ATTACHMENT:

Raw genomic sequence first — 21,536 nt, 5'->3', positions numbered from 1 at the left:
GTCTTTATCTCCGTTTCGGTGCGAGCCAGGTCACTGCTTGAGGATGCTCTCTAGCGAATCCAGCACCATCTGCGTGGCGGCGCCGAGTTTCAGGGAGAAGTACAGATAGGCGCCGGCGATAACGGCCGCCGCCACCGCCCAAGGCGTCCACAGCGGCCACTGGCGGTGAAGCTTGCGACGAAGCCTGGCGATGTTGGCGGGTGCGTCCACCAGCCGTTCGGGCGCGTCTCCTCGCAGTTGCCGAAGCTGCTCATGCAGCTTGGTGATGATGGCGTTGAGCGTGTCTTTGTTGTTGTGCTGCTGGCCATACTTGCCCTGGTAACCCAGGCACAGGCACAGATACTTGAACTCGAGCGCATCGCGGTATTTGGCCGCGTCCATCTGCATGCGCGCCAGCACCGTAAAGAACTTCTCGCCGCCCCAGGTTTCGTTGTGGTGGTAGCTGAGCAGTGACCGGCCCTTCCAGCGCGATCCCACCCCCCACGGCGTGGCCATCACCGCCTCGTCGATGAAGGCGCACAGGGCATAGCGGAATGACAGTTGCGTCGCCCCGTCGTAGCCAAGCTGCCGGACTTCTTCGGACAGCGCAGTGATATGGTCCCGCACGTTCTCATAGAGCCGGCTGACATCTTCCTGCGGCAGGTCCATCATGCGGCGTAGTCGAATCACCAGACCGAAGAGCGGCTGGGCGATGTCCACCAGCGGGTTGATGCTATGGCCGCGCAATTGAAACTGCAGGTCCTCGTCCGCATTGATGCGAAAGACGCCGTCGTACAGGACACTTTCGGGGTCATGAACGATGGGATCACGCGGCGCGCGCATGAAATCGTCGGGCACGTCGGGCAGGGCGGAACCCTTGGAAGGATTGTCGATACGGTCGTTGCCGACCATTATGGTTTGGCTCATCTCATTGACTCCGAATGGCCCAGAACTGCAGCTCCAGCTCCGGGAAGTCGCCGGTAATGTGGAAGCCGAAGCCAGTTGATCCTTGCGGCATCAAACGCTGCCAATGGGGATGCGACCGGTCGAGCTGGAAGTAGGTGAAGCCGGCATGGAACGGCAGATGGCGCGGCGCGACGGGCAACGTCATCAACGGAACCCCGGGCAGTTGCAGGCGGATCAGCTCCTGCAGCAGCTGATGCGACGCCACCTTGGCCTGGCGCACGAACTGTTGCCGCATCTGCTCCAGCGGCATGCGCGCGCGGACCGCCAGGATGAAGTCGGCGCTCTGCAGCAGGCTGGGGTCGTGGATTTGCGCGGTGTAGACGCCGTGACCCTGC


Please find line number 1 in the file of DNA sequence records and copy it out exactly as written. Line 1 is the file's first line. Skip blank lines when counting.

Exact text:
Raw genomic sequence first — 21,536 nt, 5'->3', positions numbered from 1 at the left: